Linkin Park still has the energy to rock.
One couldn't help but wonder when Linkin Park named their third album "Minutes to Midnight" whether it meant that, yeah, even they thought their time was just about up. But the rap/metal band's barnburner Wednesday night at the Xcel Energy Center proved, if anything, these guys have managed to turn back the clock.
In front of 13,300 screaming fans, the California six-piece offered 90-minutes of sleek, high-energy arena rock. While still far from timeless, Linkin Park's oeuvre feels sturdier than the majority of their one-time contemporaries, most notably Korn and Limp Bizkit.
It helps that these guys have scored more than a dozen rock radio hits - and Wednesday night, they played pretty much every one of them, from their 2000 breakthrough "One Step Closer" all the way through the currently charting "Given Up."
Spread across a massive, vaguely pyramid-like stage outfitted with enough moving screens, lifts and smoke to make Celine Dion green with envy, the band opened with an almost unrelenting half hour of songs. Lead singer Chester Bennington sprinted from corner to corner and around the back like an athlete and, rather impressively, still summoned enough breath to belt out the lyrics, many of which he delivered in almost primal screams.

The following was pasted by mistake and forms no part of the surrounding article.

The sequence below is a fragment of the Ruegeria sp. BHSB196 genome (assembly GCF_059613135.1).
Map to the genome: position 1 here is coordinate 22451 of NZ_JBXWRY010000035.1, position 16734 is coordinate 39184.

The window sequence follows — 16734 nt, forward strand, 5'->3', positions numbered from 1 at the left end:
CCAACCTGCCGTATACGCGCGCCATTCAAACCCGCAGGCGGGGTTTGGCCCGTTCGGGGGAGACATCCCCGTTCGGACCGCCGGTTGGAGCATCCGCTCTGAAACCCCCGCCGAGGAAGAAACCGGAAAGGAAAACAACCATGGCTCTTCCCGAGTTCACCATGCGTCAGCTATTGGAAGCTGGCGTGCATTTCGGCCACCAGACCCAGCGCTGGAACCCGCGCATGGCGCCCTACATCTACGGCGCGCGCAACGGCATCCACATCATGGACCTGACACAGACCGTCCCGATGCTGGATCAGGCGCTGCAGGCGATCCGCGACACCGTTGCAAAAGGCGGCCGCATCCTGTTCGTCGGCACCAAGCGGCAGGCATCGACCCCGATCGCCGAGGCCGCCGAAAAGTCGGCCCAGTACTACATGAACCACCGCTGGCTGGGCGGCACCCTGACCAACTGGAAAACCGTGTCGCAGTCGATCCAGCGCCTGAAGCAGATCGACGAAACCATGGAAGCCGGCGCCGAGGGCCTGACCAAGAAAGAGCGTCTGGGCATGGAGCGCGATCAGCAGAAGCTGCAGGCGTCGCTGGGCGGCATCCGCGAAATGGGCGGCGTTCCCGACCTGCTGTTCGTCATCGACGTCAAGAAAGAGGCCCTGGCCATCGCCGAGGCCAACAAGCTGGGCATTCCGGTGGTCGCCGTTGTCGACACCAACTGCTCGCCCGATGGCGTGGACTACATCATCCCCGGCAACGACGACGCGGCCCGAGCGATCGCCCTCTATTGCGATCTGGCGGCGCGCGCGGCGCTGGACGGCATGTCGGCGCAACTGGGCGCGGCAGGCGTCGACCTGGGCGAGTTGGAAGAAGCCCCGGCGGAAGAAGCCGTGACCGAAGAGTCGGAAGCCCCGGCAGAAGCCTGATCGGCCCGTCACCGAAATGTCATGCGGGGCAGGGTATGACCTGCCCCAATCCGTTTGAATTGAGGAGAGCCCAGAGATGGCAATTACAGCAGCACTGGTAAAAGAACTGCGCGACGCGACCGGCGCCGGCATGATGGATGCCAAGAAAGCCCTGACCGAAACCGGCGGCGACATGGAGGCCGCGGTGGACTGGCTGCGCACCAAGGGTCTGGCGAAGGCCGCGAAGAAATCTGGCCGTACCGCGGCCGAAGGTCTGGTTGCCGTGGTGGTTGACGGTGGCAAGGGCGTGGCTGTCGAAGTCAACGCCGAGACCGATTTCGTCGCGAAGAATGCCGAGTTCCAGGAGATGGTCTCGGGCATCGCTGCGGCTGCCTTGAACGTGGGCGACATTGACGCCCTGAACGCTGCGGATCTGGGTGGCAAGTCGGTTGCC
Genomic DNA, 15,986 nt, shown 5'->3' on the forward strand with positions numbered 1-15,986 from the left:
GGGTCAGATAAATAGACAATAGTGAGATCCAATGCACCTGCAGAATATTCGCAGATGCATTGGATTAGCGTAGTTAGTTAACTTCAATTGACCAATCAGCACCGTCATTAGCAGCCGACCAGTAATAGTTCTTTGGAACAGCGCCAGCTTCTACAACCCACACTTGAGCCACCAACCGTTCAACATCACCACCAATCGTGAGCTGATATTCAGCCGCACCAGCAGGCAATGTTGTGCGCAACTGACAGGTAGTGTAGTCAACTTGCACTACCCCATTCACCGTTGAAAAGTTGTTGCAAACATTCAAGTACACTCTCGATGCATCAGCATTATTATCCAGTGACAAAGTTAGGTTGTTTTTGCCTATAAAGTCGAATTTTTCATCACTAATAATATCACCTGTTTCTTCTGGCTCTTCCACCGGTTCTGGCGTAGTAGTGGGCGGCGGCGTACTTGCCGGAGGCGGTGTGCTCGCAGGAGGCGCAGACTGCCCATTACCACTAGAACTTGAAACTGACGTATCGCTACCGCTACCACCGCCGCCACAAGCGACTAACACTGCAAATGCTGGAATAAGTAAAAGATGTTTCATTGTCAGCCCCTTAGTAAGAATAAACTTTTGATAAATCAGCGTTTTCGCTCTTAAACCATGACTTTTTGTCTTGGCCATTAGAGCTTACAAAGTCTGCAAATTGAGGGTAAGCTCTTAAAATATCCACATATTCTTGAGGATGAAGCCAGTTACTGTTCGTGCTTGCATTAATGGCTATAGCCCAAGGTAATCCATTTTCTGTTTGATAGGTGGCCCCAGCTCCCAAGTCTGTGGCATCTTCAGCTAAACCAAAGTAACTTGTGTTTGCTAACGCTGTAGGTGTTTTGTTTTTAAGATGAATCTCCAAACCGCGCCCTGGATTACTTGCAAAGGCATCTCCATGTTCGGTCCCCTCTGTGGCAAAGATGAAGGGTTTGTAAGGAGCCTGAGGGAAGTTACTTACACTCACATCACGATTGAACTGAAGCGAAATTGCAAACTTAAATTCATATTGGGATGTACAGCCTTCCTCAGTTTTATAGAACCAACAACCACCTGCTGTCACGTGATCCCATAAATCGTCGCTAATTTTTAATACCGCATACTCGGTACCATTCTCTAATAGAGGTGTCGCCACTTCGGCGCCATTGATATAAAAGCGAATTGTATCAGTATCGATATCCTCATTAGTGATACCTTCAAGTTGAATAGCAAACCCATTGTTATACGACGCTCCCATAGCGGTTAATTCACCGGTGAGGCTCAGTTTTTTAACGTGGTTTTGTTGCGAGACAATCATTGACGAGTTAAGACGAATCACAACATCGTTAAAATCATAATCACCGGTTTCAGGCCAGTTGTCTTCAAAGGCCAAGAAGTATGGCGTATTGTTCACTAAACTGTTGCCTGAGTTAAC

Kicking off with "What I've Done," the first half-dozen songs concentrated on newer stuff, from both "Minutes to Midnight" and 2003's "Meteora." But even an album track like "No More Sorrow" had the crowd caught up in mass adulation. Later in the set, slower cuts like "Numb" and "Shadow of the Day" gave Bennington a chance to catch his breath, but the audience's rapt attention rarely waned.
On the latest album, rapper Mike Shinoda's presence is somewhat diminished, but in concert he was up front for much of the show, providing a more subdued focal point that contrasted with Bennington's vein-popping visage. (Turntablist Joe Hahn, though, barely tried to hide his lack of things to do and ambled lazily between his decks and sound effects board like a sullen teen.)
Speaking of sullen teens, it's Linkin Park's limited lyrical vocabulary that proved to be the only real sticking point of the show. The lines, "Take this all away, I'm suffocating ... put me out of my misery" from "Given Up" may as well be a manifesto for the group, who cover loneliness, betrayal and despair in the most basic possible terms. Then again, feeling sorry for yourself never really goes out of style.